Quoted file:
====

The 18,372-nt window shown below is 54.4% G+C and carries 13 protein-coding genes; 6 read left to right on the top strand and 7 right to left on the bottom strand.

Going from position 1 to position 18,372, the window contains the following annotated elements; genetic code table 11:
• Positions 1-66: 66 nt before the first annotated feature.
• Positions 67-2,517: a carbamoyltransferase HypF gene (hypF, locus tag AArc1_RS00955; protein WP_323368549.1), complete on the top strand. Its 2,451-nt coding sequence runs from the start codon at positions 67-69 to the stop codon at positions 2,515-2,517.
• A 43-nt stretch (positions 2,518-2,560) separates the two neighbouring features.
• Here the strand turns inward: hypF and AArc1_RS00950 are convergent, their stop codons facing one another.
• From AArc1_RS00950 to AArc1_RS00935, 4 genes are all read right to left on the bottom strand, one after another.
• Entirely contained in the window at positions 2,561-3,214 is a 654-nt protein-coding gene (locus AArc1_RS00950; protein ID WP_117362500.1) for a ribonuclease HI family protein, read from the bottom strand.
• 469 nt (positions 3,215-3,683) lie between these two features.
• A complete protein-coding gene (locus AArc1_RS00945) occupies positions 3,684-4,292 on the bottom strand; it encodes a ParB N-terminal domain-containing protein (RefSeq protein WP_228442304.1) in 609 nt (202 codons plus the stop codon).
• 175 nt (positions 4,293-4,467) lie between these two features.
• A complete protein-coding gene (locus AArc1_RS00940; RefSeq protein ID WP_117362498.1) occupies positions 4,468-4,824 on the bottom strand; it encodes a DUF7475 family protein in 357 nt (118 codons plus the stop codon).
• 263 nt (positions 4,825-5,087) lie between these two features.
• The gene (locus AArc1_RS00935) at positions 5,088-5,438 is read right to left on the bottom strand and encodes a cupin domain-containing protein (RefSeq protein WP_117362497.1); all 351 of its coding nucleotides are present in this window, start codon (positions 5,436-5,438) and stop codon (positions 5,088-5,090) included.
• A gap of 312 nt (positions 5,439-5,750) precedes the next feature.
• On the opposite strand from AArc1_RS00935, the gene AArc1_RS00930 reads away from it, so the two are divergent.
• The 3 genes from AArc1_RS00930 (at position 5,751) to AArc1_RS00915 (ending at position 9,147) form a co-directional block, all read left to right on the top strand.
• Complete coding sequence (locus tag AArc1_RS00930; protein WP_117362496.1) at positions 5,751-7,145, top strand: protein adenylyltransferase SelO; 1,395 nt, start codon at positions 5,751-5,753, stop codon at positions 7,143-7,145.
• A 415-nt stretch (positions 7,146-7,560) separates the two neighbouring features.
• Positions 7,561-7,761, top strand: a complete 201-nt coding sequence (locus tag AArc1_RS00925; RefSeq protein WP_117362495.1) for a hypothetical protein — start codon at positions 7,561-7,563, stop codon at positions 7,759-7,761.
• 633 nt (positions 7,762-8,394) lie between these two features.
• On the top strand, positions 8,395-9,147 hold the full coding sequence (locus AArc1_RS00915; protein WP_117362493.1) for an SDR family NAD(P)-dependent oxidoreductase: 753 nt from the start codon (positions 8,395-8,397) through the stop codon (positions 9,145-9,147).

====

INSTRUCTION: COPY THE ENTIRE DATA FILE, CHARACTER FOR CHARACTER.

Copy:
The 18,372-nt window shown below is 54.4% G+C and carries 13 protein-coding genes; 6 read left to right on the top strand and 7 right to left on the bottom strand.

Going from position 1 to position 18,372, the window contains the following annotated elements; genetic code table 11:
• Positions 1-66: 66 nt before the first annotated feature.
• Positions 67-2,517: a carbamoyltransferase HypF gene (hypF, locus tag AArc1_RS00955; protein WP_323368549.1), complete on the top strand. Its 2,451-nt coding sequence runs from the start codon at positions 67-69 to the stop codon at positions 2,515-2,517.
• A 43-nt stretch (positions 2,518-2,560) separates the two neighbouring features.
• Here the strand turns inward: hypF and AArc1_RS00950 are convergent, their stop codons facing one another.
• From AArc1_RS00950 to AArc1_RS00935, 4 genes are all read right to left on the bottom strand, one after another.
• Entirely contained in the window at positions 2,561-3,214 is a 654-nt protein-coding gene (locus AArc1_RS00950; protein ID WP_117362500.1) for a ribonuclease HI family protein, read from the bottom strand.
• 469 nt (positions 3,215-3,683) lie between these two features.
• A complete protein-coding gene (locus AArc1_RS00945) occupies positions 3,684-4,292 on the bottom strand; it encodes a ParB N-terminal domain-containing protein (RefSeq protein WP_228442304.1) in 609 nt (202 codons plus the stop codon).
• 175 nt (positions 4,293-4,467) lie between these two features.
• A complete protein-coding gene (locus AArc1_RS00940; RefSeq protein ID WP_117362498.1) occupies positions 4,468-4,824 on the bottom strand; it encodes a DUF7475 family protein in 357 nt (118 codons plus the stop codon).
• 263 nt (positions 4,825-5,087) lie between these two features.
• The gene (locus AArc1_RS00935) at positions 5,088-5,438 is read right to left on the bottom strand and encodes a cupin domain-containing protein (RefSeq protein WP_117362497.1); all 351 of its coding nucleotides are present in this window, start codon (positions 5,436-5,438) and stop codon (positions 5,088-5,090) included.
• A gap of 312 nt (positions 5,439-5,750) precedes the next feature.
• On the opposite strand from AArc1_RS00935, the gene AArc1_RS00930 reads away from it, so the two are divergent.
• The 3 genes from AArc1_RS00930 (at position 5,751) to AArc1_RS00915 (ending at position 9,147) form a co-directional block, all read left to right on the top strand.
• Complete coding sequence (locus tag AArc1_RS00930; protein WP_117362496.1) at positions 5,751-7,145, top strand: protein adenylyltransferase SelO; 1,395 nt, start codon at positions 5,751-5,753, stop codon at positions 7,143-7,145.
• A 415-nt stretch (positions 7,146-7,560) separates the two neighbouring features.
• Positions 7,561-7,761, top strand: a complete 201-nt coding sequence (locus tag AArc1_RS00925; RefSeq protein WP_117362495.1) for a hypothetical protein — start codon at positions 7,561-7,563, stop codon at positions 7,759-7,761.
• 633 nt (positions 7,762-8,394) lie between these two features.
• On the top strand, positions 8,395-9,147 hold the full coding sequence (locus AArc1_RS00915; protein WP_117362493.1) for an SDR family NAD(P)-dependent oxidoreductase: 753 nt from the start codon (positions 8,395-8,397) through the stop codon (positions 9,145-9,147).